I was immediately captivated by Riddell's style and perspective. His first journal entry was a highly personal and humorous description of the day of departure from Portsmouth. While noting that Nevil Shute looked and acted "just as if we were going to take a short flip over to a neighboring aerodrome", Riddell felt far less confident. The more he looked at the Proctor on the tarmac, the smaller it seemed to him. He was aware of the evident concern of his wellwishers and even of the customs officials. Riddell described his first hours aloft this way - "Sat and wondered what in God's name had caused me to have anything to do with single-engined aircraft flying over large stretches of salt water. Could find no satisfactory answer. Why exchange the security of a normal life in London for six months of uncertainty such as this?" This led Riddell into the first of many mental flights of fancy - a philosophical reflection concerning the meaning of security and certainty.

Nevil Shute's journal entry for the same time period was factual and succinct - "From Portsmouth to Eastleigh, Dinard, Tours, 3 hrs 10 mins flying. A lovely fine day, little cloud, with a N.E. wind in France. Left Portsmouth about 1300, arrived Tours about 1830".

Different as they were, Riddell had tremendous respect for Nevil Shute, and frequently praised his character and capabilities. For example, as they were approaching Burma on their return to England, the Rangoon Airport was in rebel hands and the whole country in a state of chaos. Getting across the country was not going to be easy. Riddell wrote - "Nevil is a very methodical, efficient man. He crosses every bridge well in advance. I am afraid I always wait until I reach a river and then look helplessly around for someone to get me across. Both systems have their faults. But it is quite plain to me that if anyone is going to get Item Willie across Burma, Nevil is."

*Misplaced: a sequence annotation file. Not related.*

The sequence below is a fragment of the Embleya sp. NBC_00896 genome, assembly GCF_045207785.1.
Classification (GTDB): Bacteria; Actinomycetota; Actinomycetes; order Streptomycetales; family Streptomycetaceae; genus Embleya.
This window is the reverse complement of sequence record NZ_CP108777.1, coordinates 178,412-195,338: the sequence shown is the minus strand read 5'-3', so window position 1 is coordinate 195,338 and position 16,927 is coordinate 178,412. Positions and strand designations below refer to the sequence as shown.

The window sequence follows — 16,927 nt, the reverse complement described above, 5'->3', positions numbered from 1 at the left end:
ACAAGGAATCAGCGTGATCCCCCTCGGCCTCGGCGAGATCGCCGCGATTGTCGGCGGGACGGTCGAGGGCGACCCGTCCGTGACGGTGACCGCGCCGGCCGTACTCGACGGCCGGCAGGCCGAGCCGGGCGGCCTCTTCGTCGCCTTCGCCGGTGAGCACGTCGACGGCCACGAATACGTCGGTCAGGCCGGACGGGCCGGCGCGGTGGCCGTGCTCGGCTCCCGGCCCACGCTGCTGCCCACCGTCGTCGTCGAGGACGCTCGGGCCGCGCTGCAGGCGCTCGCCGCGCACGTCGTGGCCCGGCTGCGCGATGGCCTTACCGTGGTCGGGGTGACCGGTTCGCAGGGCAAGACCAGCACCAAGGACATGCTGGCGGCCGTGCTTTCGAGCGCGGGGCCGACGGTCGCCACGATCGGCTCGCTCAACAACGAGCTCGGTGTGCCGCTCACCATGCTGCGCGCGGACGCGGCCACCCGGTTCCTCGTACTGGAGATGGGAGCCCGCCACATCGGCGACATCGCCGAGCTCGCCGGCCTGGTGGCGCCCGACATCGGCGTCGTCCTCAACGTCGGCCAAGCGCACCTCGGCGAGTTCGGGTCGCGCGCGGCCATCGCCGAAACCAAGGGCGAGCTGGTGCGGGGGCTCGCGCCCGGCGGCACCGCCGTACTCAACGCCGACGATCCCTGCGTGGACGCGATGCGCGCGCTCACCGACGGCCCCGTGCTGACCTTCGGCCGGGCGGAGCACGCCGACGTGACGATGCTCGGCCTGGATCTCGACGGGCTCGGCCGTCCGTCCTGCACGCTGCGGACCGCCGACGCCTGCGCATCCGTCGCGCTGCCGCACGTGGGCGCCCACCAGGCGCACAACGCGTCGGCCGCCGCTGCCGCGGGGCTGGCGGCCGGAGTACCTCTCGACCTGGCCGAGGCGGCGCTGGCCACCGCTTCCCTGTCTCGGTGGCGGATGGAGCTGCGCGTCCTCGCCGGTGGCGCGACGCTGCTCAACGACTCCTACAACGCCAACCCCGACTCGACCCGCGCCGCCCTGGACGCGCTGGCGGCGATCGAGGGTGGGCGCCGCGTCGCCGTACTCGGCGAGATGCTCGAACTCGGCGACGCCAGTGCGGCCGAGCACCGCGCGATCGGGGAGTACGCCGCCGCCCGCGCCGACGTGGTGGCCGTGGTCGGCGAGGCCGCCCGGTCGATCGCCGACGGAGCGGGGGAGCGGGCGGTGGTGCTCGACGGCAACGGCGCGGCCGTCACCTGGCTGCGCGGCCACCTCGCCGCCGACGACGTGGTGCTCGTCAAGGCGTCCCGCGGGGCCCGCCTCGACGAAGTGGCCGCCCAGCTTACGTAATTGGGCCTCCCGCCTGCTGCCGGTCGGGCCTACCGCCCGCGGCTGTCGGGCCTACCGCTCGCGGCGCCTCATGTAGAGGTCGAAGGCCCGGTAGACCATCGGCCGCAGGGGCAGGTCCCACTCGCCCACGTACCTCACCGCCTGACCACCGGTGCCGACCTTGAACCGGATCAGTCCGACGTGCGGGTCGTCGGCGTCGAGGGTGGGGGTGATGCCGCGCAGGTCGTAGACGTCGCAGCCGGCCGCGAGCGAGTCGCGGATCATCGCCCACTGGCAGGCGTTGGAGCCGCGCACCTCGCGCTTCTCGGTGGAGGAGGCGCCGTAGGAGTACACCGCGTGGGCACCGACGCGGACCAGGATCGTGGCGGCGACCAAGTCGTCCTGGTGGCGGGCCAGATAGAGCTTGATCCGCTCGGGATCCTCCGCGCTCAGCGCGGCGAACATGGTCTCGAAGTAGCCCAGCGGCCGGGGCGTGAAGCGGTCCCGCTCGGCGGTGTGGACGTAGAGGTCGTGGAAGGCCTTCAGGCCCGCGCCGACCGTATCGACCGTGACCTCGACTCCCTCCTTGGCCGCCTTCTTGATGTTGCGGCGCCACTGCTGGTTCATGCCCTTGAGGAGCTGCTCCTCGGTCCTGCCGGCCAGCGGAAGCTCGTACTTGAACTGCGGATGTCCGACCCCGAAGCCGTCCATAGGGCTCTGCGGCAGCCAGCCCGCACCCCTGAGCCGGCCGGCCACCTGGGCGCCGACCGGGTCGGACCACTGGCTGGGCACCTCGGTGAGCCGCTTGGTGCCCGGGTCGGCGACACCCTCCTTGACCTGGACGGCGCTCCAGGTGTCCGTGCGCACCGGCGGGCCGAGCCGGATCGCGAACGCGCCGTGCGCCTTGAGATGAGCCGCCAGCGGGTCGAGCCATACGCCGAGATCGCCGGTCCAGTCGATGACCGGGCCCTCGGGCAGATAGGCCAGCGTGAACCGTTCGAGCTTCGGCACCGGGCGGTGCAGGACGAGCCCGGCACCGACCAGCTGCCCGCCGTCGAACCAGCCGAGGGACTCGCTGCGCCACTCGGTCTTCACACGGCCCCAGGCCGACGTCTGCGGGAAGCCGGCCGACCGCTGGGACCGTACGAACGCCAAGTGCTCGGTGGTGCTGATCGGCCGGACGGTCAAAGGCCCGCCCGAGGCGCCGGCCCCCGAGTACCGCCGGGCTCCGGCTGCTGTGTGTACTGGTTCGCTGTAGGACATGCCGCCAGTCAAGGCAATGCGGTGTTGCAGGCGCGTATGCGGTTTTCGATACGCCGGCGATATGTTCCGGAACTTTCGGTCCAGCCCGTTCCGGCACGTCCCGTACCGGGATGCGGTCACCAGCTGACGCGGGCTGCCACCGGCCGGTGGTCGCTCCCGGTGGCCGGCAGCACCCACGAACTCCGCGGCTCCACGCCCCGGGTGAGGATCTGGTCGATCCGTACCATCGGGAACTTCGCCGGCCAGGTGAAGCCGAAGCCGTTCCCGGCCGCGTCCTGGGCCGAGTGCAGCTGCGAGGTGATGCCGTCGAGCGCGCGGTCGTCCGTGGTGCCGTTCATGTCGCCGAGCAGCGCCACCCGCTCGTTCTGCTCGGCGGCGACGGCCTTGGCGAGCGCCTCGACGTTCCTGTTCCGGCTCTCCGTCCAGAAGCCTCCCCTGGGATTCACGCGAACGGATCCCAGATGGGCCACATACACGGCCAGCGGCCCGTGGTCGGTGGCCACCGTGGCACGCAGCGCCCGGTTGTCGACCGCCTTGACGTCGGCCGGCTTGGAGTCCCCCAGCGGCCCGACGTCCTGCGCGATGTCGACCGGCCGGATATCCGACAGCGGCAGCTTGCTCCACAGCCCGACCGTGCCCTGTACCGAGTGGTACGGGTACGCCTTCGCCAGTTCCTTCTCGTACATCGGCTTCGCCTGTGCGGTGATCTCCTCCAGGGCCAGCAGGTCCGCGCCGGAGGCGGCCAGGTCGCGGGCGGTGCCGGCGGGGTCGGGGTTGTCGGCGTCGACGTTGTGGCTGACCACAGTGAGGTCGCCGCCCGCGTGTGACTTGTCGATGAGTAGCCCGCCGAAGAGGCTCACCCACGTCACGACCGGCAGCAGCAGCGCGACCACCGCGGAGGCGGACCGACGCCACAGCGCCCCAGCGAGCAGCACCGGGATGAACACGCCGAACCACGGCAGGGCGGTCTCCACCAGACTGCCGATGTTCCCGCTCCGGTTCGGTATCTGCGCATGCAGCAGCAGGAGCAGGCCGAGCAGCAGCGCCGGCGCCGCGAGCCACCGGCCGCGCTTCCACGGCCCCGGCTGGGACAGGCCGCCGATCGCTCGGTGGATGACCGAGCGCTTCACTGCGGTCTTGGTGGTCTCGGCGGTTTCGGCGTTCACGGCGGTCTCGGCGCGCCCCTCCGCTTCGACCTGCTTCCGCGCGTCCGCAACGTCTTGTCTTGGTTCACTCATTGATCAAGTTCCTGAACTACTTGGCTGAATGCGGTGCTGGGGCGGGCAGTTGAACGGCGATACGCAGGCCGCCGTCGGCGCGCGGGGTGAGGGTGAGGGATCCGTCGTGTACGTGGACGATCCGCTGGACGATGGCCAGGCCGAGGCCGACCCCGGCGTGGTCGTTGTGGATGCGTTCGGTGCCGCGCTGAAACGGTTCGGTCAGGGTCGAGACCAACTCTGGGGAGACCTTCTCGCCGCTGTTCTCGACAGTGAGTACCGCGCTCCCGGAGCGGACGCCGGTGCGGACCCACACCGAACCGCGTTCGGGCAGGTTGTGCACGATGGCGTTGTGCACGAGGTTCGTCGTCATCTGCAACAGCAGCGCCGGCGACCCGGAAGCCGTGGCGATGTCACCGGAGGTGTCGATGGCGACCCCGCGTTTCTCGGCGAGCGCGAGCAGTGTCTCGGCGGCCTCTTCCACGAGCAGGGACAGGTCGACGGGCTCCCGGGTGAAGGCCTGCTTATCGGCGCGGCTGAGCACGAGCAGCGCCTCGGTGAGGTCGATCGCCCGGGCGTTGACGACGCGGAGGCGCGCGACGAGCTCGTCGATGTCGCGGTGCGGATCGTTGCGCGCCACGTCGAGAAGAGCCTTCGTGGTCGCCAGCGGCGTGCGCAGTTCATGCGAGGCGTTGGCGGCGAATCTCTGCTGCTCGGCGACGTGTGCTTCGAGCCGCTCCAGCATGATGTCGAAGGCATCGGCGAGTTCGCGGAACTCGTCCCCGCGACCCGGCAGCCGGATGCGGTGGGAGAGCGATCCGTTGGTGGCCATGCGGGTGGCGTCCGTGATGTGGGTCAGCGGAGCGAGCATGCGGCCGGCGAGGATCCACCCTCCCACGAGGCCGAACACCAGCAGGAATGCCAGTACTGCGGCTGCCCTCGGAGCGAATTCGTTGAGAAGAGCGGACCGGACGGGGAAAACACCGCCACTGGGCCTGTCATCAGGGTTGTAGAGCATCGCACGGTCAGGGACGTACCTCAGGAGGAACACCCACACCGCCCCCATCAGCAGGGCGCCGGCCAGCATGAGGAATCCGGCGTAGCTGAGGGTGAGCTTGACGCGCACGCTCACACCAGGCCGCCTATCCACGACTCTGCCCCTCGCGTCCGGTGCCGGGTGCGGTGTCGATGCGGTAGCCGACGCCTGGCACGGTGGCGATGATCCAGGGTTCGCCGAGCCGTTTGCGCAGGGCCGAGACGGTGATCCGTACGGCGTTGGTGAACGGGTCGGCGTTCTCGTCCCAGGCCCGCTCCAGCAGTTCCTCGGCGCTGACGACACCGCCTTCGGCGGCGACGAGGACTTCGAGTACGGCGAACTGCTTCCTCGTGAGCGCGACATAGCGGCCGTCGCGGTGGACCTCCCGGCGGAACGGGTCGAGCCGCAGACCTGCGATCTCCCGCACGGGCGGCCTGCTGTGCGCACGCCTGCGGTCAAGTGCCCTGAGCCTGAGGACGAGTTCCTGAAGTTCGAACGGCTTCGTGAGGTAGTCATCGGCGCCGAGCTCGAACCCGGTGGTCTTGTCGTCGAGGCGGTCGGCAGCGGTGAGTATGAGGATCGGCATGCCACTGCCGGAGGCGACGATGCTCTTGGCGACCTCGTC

A prevalent theme throughout Riddell's book is his affinity for Eastern philosophy and lifestyles. Although he frequently struggled to make sense of the onslaught of impressions, his appreciation grew the farther East they traveled. "I cannot help myself," he wrote. "I feel so much more in sympathy with the old, with the strange mystery of the East, than I do with the new, with the all-too-familiar materialism of the West."

Riddell was disappointed upon landing in Australia to abruptly find himself back in the "West". After ten days in Australia, Riddell admitted that there was a tremendous amount of goodness, kindness and generosity in that country, yet he still sorely missed the exotic East. He noted that Nevil Shute had a different reaction - "Nevil is more sensible than I. He is thoroughly enjoying it. He is getting a lot more out of this place than I can at the moment".

It would be interesting to know whether any of Riddell's great enthusiasm for the East might have rubbed off on Nevil Shute, and might have influenced his depiction of the region in Round the Bend. For many Nevil Shute fans, the primary interest of Flight of Fancy might well lie in this sort of insight and conjecture. I personally found Jimmie Riddell to be a fascinating character in his own right and I thoroughly enjoyed his style and perspective. In any event, I would highly recommend Flight of Fancy, both as a companion piece to Shute's manuscript as a standalone work.